In order to protect the chickens while they are day ranging in the pasture, we surround their area with a movable electrified poultry netting. This keeps dogs and other daytime predators from getting to the chickens. Every time we move the chicken tractor, we also move the electrified netting. The chickens realize that moving their tractor means they are getting fresh grass–which also means more bugs and new spots to dig for dirt baths, much to their excitement–so they enjoy being moved. Usually we have mowed the pasture area they are being moved to and they love scratching in the fallen hay for any goodies hidden underneath so they come running out of their chicken tractor to start investigating the fresh ground.
Each length of poultry netting is 164 feet long. Our flock of layers has three lengths of netting connected into one long fence line so their fencing is 492 feet long. This translates into a lot of area for them to explore.
Not only are pasture-raised animals happier with more space to roam, but they are also healthier, which translates into important health benefits. By having more area they are not forced to live in their waste. They excrete waste while they are out foraging. This and rotating them among the pasture areas combine to keep them healthier.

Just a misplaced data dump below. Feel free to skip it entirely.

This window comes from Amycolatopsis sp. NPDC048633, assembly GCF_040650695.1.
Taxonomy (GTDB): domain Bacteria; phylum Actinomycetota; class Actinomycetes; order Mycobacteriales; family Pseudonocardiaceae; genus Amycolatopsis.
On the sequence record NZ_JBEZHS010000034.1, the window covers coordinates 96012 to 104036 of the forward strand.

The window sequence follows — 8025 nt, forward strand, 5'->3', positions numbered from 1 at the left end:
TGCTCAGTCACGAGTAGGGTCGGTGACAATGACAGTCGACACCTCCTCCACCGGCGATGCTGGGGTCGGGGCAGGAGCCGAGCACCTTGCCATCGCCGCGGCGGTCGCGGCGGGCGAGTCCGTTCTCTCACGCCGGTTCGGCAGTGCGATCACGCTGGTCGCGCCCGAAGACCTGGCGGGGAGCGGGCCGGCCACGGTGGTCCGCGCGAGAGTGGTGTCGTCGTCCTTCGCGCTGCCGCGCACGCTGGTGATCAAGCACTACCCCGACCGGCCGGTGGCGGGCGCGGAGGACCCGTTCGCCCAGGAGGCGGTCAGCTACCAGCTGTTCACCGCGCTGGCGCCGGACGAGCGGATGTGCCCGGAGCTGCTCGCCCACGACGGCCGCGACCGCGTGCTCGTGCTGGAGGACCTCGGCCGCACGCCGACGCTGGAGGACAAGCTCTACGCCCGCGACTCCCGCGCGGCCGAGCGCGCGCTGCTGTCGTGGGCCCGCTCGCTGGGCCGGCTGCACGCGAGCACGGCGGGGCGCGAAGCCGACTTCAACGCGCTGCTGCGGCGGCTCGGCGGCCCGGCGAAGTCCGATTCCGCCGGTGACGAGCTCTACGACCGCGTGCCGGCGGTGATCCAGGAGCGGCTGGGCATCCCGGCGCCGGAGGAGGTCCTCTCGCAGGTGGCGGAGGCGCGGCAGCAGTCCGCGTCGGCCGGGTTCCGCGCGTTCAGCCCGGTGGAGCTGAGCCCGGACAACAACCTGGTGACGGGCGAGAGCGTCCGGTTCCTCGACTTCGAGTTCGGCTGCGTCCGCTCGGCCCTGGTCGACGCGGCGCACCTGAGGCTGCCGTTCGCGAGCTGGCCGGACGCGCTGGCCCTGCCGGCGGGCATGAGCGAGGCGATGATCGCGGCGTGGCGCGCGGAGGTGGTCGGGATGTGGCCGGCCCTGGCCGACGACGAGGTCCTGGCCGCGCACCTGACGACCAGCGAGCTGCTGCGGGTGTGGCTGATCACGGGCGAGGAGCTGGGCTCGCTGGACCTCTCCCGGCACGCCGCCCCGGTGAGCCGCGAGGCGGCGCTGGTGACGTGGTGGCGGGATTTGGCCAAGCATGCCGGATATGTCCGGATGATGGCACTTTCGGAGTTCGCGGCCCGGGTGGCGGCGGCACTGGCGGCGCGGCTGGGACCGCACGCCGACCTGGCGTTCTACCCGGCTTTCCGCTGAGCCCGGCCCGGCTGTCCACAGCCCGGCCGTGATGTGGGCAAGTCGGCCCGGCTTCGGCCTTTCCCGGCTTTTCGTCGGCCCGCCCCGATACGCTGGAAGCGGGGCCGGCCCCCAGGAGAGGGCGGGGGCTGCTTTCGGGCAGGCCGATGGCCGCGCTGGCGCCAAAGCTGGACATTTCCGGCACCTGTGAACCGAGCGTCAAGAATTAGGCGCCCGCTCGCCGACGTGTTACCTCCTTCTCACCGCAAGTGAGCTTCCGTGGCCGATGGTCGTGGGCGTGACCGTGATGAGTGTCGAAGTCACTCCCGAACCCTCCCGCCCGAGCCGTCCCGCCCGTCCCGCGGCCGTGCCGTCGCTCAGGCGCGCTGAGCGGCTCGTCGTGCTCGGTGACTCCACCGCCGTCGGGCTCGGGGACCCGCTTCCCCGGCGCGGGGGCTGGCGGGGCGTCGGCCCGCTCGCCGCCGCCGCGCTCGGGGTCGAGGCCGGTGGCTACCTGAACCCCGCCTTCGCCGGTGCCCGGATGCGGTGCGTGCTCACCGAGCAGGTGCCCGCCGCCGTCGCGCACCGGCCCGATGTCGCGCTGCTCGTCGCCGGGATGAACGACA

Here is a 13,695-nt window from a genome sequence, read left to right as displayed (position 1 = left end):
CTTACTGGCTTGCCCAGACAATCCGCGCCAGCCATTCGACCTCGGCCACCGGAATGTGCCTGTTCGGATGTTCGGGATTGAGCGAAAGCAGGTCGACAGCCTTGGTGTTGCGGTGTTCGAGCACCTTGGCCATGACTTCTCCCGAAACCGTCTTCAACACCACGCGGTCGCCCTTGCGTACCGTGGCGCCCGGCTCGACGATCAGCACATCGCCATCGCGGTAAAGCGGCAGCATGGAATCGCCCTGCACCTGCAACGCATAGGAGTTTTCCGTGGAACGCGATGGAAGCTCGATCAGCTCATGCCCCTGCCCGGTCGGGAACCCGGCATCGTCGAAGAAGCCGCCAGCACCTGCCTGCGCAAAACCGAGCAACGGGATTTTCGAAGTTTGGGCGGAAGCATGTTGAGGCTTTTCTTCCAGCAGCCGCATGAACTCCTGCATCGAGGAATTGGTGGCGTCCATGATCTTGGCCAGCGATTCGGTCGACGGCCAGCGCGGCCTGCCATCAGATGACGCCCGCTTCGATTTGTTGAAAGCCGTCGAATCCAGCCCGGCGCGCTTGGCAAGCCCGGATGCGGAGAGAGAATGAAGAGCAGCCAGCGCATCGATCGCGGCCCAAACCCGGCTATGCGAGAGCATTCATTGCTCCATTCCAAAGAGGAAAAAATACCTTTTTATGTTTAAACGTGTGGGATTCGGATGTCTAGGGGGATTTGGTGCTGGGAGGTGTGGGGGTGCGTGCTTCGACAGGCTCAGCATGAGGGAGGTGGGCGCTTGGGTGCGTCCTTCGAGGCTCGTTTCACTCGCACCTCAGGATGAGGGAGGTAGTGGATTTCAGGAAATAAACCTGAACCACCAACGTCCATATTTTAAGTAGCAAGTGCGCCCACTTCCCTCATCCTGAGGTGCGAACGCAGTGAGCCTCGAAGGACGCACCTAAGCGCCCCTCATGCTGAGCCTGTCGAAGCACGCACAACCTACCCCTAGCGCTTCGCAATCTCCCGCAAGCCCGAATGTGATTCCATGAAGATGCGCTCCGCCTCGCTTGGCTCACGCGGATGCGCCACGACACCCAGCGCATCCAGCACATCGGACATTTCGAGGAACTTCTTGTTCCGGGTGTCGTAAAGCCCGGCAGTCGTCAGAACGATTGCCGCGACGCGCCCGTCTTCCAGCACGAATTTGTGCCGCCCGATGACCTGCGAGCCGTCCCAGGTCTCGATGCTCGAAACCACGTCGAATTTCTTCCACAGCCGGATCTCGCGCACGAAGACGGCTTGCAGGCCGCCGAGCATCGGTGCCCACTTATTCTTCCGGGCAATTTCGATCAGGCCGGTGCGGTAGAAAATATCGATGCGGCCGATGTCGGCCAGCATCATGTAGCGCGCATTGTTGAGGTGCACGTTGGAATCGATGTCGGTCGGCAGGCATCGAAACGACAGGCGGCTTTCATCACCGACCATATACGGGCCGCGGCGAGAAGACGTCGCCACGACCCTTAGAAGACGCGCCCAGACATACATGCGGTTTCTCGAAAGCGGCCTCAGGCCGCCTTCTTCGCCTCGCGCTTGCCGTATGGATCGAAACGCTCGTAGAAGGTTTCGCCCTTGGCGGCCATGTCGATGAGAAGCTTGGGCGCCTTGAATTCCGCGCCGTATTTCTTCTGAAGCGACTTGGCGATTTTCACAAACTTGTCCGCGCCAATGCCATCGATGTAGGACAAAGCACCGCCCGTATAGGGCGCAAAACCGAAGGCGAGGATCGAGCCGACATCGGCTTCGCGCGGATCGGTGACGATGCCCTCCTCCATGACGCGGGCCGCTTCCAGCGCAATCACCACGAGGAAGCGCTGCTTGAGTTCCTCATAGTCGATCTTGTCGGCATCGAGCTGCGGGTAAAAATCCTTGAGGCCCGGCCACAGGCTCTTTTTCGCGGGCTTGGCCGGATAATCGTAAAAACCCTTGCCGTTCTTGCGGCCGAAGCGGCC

Studies have found that pasture-raised eggs contain twice the amount of omega-3 fatty acids than regular eggs (1). As for meat, research has shown pastured chickens have greater nutritional quality (2).
This is important because non-pastured chickens fed a diet of corn and soy have a high omega-6 fatty acid ratio which is pro-inflammatory for them (and for us when consumed). Omega-3, on the other hand, is anti-inflammatory and reduces the risk of heart attacks (3).
More Essential Vitamins
Where To Find Pasture-Raised Eggs
At a local farmers market, where you are supporting local farmers as well as also lowering your carbon footprint by choosing locally-sourced products. Make sure to talk to the farmer and ask any questions you might have. Now it’s time for some self-advertising: you can order them from us on our website or come get some from us at the farmers market we attend.
|Conventional Chicken = grow houses, antibiotics & vaccines, gmo/soy feed
Organic Chicken = grow houses, antibiotics & vaccines, organic feed
Free Range Chicken = grow houses with a door, antibiotics & vaccines, any feed
Pasture Raised = no legal definition (unregulated living conditions, may include antibiotics, vaccines, gmo/soy feed)
Sweet Gum Farm Chicken = 24/7 outside, NO antibiotics, NO vaccines, foraging for bugs, grubs, seeds & worms + supplemental non-gmo feed